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- VLOOKUP Number – 3 Golden Rules You Can Implement Right Away to Avoid NA Errors
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## VLOOKUP Number – 3 Golden Rules You Can Implement Right Away to Avoid NA Errors

If you don’t know these three important rules, chances are you’ll run into trouble doing a VLOOKUP number in Excel…

- The VLOOKUP function will show you #N/A if the lookup number does not have the same number of numbers as the left index column of the table array.
- VLOOKUP in Excel returns a #N/A error when a number is stored as text in the left index column.
- Excel’s VLOOKUP function will show you a #N/A message if the number has quotation marks, just like it does for texts.

Golden Rule #1 is very important to VLOOKUP a number effectively in Excel!

Stop the headaches of figuring out why Excel crashes. For example, the formula: =VLOOKUP(13270.00,$A$2:$C$6,3,0)… returns #N/A.

You are usually aware that the search number 13270.00 is in the left index column.

The fact is that the error message means that there is no number. You usually insist, yes, the number is there because I can see it. Big mistake!

The left column of the backend shows the number 13270.003 as 13270.00. What you see is not what you get, so with Excel, all numbers are counted against the numbers.

VLOOKUP Number Golden Rule #2 – Never store numbers as text in an index column…

Why does Excel save a number as text?

Here are some common reasons: a number with a leading apostrophe, a number with an incorrect decimal separator, longer numbers after import may also be converted to text.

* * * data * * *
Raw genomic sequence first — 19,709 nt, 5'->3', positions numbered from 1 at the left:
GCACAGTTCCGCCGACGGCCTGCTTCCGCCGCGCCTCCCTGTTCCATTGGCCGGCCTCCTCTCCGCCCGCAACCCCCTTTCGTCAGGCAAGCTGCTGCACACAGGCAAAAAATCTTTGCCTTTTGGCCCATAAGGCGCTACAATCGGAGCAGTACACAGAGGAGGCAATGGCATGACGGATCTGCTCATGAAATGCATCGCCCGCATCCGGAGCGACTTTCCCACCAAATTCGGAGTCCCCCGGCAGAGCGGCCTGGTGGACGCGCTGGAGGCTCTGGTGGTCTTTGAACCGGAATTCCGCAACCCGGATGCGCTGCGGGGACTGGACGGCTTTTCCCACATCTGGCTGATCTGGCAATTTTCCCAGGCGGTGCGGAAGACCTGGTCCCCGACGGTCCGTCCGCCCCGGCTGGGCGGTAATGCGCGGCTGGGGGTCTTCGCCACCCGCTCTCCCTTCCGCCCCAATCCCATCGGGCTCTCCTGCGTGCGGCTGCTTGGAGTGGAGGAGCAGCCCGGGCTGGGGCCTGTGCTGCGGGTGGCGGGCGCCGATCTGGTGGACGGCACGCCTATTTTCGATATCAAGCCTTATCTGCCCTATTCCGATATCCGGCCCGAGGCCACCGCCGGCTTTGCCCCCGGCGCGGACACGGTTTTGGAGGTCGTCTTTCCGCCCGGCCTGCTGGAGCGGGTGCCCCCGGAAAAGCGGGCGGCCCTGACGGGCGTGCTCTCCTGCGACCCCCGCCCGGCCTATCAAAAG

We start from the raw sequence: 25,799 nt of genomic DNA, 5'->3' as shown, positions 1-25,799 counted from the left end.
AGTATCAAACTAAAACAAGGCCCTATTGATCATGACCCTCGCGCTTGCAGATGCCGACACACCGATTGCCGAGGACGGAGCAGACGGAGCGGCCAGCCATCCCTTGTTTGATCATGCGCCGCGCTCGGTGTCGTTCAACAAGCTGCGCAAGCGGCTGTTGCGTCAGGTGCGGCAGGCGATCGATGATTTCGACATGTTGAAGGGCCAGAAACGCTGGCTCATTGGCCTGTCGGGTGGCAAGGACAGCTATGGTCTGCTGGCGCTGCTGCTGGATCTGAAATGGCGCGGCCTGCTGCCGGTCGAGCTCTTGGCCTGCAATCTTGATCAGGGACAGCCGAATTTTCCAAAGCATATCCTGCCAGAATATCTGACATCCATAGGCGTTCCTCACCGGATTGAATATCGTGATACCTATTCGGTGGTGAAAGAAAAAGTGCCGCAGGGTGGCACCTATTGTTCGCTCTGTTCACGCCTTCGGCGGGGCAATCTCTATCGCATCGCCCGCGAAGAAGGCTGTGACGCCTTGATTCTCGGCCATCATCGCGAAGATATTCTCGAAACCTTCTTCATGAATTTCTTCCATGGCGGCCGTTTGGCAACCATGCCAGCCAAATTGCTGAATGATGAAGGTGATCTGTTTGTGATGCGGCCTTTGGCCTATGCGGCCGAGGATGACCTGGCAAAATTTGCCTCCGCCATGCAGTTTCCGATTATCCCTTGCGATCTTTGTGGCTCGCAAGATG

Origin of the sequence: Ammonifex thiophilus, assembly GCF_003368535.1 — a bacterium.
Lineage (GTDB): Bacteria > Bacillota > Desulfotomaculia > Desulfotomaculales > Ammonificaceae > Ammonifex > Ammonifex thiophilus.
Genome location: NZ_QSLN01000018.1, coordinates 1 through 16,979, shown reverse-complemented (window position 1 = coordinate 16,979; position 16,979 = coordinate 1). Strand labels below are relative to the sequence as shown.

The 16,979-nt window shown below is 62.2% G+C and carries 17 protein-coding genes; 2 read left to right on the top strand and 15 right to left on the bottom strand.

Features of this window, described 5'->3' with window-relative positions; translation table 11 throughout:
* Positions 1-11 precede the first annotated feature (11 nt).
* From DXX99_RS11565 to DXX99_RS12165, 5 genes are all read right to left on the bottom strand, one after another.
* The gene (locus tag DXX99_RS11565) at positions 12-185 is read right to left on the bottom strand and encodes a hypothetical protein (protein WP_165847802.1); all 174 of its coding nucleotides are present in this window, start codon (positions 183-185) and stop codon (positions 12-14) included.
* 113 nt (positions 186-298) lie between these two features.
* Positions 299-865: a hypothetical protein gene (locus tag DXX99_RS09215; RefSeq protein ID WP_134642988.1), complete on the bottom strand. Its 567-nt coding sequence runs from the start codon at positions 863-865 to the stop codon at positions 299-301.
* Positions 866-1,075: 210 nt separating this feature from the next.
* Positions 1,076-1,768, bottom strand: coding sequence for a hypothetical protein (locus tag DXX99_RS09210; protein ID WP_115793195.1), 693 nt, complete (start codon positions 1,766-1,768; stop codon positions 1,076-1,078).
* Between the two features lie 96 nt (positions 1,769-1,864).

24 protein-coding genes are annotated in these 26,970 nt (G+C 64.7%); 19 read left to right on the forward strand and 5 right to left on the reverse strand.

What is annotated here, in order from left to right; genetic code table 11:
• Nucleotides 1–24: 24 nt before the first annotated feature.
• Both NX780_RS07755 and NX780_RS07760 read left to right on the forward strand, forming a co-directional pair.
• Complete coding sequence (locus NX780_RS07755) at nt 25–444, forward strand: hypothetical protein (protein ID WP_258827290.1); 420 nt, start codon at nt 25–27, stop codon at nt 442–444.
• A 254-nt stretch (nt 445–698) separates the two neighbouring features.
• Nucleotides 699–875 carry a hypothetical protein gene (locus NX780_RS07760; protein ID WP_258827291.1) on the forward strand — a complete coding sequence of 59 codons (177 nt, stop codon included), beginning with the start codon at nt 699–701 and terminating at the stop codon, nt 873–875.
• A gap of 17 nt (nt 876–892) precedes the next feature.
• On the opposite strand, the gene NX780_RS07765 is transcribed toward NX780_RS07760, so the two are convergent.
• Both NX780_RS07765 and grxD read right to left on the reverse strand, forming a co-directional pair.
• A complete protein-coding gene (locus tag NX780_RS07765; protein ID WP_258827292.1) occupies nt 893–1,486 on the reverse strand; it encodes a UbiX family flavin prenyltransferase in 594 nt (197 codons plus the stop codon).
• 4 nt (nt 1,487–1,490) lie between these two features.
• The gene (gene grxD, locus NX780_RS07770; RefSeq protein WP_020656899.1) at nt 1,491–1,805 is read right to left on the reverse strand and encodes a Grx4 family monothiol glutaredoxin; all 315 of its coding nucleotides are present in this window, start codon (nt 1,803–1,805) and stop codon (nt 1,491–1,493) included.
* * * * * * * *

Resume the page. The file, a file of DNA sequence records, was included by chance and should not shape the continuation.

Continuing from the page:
I’ll give you an example…

This VLOOKUP: =VLOOKUP(5250,$A$2:$C$6,3,0)… throws error #N/A

This is because the number 5250 is stored as text in the left index column. You can be aware of this when you see a green symbol in the upper left corner of the cell. Another good tip for recognizing numbers stored as texts is that texts are automatically left-aligned.

So the mysteriously left-aligned number is probably text. A handy tactic here is to convert numbers stored as text in masses to numbers.

- Select an empty cell
- Copy (basically zero on the clipboard)
- Highlight cells with numbers that are stored as text
- Paste Special (CTRL+ALT+V)>Insert
- Press the OK button

VLOOKUP Number Golden Rule #3 – Never Enclose a Lookup Number with Quotes…

For example, the formula =VLOOKUP(“52503,$A$2:$C$6,3,0)… returns the message #N/A. I’m assuming here that you have numbers in the left index column (5250 for this I’m referring to this because the formula =VLOOKUP(“52503,$A$2:$C$6,3,0) does not return #N/A if the left column contains the number 5250 stored as text.

The fact that these small problems force you to debug and question the results of the functions means that after applying these rules, you will increase your productivity…

You speed up the VLOOKUP formula writing step and increase confidence in the results. This, as I said, will increase your overall productivity, and I also wish it would advance your career faster and your overall value at work and in your profession. Always enjoy working with your data and let me know how you get on. I’m here to help and always will in any way I can.

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